NJDA champions Jersey Fresh
While the New England Produce Council show won’t be occurring in 2020 due to challenges created by the COVID-19 pandemic, the New Jersey Department of Agriculture knows that it will be back again stronger than ever, and looks forward to next year.
“The New England Produce Council has played a significant role in expanding the Jersey Fresh footprint as a trusted brand for fruits and vegetables,” said New Jersey Secretary of Agriculture Douglas Fisher. “While 2020 has presented challenges, our growers continue to uphold the Garden State’s outstanding reputation.”
New Jersey is one of the top 10 producers of blueberries, cranberries, peaches, tomatoes, Bell peppers, eggplant, cucumbers, apples, spinach, squash and asparagus. The NEPC show also helps to get the word out about the state’s growers and products, contributing greatly to its continued success.
“New England is the second largest market for Jersey Fresh products and we look forward to the NEPC show returning in 2021,” said Joe Atchison, NJDA’s marketing and development division director. “The connections we have made while attending this expo have provided a direct avenue for Jersey Fresh commodities to reach the region.”
The Garden State produced 15.8 million pounds of eggplant last year on 80 acres, accounting for the highest total in any state. New Jersey was second in spinach production, recording 1,900 acres and 23 million pounds, with a value of $6.7 million.
In terms of money, tomatoes yielded the most for the state, with $71.5 million in production value coming from 3,400 acres responsible for 89.3 million pounds, good for third-best in the U.S.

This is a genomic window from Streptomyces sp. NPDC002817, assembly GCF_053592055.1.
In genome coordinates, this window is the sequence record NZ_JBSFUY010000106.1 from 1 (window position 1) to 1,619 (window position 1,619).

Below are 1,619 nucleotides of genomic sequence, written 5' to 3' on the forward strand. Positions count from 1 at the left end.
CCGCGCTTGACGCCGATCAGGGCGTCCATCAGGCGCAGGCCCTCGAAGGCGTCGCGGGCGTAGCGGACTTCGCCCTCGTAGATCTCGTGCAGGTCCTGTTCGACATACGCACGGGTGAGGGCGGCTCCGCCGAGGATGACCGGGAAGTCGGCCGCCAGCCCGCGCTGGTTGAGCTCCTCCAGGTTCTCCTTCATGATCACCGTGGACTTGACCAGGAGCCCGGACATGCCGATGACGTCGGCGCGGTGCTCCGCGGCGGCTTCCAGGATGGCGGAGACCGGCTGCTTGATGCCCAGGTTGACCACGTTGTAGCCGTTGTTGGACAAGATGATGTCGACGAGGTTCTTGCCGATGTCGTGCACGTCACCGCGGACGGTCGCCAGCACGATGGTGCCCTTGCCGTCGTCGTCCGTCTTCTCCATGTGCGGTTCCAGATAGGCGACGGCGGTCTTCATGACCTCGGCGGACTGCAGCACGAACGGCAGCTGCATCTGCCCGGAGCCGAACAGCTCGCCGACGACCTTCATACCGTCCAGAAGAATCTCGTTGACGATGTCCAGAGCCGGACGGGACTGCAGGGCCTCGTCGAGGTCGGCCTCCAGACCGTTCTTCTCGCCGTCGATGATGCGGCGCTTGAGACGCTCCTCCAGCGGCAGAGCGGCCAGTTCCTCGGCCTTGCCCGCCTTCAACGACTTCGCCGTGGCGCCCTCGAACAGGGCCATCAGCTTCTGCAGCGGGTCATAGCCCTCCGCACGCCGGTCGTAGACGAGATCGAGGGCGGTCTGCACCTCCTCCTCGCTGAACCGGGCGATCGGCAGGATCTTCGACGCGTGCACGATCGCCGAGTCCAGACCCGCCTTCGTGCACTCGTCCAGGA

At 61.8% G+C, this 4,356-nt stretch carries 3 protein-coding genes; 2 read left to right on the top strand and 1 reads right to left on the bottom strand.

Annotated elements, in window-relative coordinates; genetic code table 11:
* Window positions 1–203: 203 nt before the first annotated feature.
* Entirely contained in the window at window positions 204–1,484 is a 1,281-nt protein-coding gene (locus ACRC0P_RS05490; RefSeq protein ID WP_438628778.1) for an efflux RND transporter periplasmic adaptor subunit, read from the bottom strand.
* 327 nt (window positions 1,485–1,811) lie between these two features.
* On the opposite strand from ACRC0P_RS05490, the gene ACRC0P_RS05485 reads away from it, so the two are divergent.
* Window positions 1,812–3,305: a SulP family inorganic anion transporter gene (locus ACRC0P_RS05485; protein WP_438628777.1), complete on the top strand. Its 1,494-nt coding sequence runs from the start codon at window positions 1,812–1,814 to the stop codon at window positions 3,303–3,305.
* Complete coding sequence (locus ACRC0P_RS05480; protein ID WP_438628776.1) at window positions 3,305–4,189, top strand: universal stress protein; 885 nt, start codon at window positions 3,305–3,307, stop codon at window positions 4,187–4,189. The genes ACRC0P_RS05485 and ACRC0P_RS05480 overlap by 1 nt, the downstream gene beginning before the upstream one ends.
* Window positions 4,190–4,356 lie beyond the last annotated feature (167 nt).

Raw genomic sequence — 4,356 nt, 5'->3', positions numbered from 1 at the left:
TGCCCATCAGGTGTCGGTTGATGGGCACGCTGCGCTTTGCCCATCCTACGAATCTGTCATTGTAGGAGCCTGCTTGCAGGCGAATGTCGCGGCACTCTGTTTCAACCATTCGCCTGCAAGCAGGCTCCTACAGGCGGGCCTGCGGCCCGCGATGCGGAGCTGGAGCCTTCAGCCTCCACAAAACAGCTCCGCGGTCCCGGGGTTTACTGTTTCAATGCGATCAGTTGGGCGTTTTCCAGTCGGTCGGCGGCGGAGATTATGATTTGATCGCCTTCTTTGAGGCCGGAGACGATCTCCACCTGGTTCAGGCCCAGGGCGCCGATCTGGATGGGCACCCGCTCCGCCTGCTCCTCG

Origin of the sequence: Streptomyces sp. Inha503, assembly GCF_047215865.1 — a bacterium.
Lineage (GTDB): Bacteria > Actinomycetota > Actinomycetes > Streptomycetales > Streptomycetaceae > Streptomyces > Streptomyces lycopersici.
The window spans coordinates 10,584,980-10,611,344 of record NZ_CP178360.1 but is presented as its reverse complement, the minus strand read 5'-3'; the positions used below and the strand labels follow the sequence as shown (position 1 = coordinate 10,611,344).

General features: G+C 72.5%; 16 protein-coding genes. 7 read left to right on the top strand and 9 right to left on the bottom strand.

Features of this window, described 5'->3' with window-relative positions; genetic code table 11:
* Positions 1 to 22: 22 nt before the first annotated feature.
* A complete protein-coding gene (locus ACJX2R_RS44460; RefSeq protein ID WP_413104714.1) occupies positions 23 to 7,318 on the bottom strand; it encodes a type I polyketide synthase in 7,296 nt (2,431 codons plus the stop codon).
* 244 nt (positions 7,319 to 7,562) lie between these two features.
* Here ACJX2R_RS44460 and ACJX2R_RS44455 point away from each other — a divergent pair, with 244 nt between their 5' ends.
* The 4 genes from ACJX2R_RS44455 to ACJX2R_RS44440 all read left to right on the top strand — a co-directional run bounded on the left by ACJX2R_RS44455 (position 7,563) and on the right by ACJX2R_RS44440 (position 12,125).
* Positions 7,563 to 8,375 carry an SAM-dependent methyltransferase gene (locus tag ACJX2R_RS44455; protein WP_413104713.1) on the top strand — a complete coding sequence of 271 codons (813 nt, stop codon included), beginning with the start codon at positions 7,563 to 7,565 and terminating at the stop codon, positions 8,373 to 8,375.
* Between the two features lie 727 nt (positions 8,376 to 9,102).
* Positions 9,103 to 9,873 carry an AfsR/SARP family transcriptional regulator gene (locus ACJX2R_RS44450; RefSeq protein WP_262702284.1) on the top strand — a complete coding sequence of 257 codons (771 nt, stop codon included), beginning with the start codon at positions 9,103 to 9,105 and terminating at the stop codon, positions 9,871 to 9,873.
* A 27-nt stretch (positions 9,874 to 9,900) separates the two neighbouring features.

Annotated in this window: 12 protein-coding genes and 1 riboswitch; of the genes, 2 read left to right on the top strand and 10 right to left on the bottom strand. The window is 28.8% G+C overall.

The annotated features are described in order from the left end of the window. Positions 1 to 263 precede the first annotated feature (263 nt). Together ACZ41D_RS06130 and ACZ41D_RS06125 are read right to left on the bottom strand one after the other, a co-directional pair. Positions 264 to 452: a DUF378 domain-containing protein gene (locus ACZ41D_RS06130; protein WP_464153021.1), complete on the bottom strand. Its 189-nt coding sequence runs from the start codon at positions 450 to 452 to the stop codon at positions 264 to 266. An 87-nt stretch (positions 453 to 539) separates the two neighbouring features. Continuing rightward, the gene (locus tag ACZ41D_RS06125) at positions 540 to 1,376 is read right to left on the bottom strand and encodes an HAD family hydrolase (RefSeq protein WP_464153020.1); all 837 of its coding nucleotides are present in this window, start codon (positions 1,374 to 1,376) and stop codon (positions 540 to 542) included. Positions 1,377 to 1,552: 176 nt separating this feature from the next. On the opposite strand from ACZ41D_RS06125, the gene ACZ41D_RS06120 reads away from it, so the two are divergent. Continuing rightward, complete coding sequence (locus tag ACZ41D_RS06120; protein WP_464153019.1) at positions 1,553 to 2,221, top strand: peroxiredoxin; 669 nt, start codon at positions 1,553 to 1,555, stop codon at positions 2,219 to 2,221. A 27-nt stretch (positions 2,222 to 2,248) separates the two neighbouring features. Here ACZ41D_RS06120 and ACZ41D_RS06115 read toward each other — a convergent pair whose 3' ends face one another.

“In terms of the fall crops, according to the most recent Census of Agriculture, New Jersey is a top 10 producer of apples in the U.S.,” Atchison said. “We also feature broccoli, cauliflower, spinach, hard squashes and pumpkins as well, and peach season in New Jersey lasts through mid-September.”
The state is also a large producer of cranberries with the large majority going to OceanSpray for juices and other products.
“In general, the crops for 2020 have looked very good up to this point,” Atchison said. “The Jersey Fresh staples of tomatoes, sweet corn, cucumbers, blueberries, peppers and squash, among others, have been in good supply. Peaches were just a little down in supply this year due to weather issues in some parts of the state in the early spring, but there appears to have been enough supply to satisfy the need in New Jersey.”
Despite the pandemic and the problems associated with it, those in the state’s Ag industry have been resilient.
“New Jersey growers have proven that they have the ability to adapt to any number of situations and COVID-19 was no different,” Atchison said. “When the pandemic began there was still time before New Jersey’s crop harvests began which allowed growers to adjust to their markets. Many on-farm and community farmers markets are reporting that they have had a good year up to this point, possibly fueled by the public’s desire to make quicker shopping trips in less crowded spaces. We hope that has made Jersey Fresh part of the ‘new normal’ for more consumers in our state.”
Photo: Visalli’s Market Manager Mike Visalli Jr., Joe Atchison and Secretary Fisher on the Visalli farm in Gloucester County, NJ.